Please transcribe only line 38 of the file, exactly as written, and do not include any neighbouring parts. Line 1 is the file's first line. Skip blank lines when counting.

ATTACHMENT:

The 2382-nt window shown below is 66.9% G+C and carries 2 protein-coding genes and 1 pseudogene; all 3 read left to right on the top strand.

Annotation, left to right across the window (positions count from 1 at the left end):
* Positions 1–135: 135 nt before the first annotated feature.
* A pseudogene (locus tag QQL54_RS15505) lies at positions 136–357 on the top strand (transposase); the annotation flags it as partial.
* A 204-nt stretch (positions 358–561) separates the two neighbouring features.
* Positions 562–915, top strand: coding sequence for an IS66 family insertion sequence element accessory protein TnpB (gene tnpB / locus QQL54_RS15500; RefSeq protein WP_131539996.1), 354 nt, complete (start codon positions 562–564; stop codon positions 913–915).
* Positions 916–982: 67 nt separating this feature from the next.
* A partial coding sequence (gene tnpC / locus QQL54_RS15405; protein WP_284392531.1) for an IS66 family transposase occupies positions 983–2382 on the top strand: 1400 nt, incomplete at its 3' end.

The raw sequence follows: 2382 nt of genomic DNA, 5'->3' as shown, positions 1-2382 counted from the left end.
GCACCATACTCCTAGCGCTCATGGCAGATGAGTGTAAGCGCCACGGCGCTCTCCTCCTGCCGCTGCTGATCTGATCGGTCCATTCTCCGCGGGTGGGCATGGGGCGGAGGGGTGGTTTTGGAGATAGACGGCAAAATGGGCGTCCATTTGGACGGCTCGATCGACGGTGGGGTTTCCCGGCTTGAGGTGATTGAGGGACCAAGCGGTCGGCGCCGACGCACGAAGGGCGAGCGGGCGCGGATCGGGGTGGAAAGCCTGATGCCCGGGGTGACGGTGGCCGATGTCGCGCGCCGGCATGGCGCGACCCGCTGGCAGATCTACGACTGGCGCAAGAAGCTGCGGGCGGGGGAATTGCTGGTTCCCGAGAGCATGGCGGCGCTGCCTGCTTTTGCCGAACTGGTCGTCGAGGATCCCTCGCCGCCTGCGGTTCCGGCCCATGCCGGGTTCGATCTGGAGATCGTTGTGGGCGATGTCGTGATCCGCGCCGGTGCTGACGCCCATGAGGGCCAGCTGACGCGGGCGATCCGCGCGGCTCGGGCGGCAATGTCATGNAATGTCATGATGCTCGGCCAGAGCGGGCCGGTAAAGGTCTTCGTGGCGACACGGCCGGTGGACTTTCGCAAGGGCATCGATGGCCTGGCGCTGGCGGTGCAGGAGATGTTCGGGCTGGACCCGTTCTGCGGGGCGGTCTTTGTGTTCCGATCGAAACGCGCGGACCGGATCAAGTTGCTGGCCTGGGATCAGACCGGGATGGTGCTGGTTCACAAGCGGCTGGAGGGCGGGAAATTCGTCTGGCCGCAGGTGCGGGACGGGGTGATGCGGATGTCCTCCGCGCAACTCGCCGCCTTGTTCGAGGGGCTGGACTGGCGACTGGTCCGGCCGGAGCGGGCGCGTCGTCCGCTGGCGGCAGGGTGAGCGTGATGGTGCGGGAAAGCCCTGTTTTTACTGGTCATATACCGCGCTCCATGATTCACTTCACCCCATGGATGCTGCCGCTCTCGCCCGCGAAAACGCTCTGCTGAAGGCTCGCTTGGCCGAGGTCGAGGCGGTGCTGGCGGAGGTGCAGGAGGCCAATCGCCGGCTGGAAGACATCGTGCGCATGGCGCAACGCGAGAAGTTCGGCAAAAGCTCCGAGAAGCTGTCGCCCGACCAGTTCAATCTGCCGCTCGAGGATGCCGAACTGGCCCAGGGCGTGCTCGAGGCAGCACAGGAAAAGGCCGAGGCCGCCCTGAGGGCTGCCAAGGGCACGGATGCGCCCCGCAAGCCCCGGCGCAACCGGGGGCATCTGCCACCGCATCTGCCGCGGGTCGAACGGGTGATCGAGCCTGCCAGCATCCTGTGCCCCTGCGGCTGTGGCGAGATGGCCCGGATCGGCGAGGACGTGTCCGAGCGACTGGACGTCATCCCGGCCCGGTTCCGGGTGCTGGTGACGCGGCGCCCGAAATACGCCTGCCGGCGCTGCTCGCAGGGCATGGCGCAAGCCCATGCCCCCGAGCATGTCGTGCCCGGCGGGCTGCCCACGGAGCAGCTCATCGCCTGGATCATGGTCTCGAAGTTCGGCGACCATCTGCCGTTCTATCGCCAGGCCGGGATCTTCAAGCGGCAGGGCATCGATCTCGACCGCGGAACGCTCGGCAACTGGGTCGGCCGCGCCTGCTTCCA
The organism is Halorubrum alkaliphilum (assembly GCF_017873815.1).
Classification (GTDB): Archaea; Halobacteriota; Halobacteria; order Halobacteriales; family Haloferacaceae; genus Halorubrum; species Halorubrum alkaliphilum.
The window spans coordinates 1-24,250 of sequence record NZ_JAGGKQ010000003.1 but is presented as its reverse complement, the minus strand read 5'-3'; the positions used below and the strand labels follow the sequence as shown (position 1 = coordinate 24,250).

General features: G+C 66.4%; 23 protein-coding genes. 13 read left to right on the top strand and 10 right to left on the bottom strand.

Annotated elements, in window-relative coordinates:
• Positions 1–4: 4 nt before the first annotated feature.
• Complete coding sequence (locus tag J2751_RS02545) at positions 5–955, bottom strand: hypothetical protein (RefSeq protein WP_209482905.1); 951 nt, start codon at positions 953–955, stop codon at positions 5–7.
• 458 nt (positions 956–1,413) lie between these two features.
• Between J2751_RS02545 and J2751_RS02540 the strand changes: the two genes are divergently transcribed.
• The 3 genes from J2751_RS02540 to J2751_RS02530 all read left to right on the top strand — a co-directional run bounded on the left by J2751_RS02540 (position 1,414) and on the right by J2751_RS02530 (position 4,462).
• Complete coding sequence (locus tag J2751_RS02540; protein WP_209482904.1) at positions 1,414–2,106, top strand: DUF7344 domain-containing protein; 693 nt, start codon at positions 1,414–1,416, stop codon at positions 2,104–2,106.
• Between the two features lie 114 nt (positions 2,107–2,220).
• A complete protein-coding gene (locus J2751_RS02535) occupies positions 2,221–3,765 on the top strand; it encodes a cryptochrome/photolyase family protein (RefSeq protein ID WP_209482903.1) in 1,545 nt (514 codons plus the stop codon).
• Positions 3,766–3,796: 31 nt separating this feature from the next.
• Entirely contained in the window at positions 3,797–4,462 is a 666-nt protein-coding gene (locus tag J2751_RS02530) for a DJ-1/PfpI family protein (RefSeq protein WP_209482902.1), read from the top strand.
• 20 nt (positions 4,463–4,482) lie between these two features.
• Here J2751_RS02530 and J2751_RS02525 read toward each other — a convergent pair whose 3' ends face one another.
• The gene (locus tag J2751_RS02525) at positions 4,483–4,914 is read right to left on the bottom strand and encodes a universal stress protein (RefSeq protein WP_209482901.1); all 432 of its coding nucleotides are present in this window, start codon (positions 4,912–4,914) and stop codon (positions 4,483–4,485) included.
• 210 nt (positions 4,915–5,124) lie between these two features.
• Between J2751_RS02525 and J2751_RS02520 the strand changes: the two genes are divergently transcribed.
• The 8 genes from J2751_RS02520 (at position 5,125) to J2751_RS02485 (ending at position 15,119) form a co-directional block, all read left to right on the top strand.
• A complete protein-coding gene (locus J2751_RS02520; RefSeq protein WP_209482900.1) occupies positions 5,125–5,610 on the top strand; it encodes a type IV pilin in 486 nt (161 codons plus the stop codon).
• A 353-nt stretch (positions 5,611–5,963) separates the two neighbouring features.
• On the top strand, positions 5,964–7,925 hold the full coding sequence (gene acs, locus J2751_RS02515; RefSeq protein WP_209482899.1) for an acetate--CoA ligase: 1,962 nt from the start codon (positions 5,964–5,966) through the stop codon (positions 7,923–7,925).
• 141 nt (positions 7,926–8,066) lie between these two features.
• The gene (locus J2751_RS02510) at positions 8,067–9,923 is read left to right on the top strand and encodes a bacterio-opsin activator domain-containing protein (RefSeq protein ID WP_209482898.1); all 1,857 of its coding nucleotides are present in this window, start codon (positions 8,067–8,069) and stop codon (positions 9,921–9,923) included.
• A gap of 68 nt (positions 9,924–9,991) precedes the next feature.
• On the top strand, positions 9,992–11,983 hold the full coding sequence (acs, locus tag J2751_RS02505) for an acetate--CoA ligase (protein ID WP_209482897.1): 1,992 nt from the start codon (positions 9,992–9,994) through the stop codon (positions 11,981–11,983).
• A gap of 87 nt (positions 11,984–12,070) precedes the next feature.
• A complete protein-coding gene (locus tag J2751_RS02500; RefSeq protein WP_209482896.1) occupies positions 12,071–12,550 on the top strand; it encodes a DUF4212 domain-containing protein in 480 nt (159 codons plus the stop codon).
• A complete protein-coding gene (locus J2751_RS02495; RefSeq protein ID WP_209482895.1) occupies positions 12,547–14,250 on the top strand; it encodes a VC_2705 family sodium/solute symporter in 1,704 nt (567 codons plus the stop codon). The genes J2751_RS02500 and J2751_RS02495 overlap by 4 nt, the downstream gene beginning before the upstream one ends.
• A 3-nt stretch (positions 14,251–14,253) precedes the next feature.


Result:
• On the top strand, positions 9,992–11,983 hold the full coding sequence (acs, locus tag J2751_RS02505) for an acetate--CoA ligase (protein ID WP_209482897.1): 1,992 nt from the start codon (positions 9,992–9,994) through the stop codon (positions 11,981–11,983).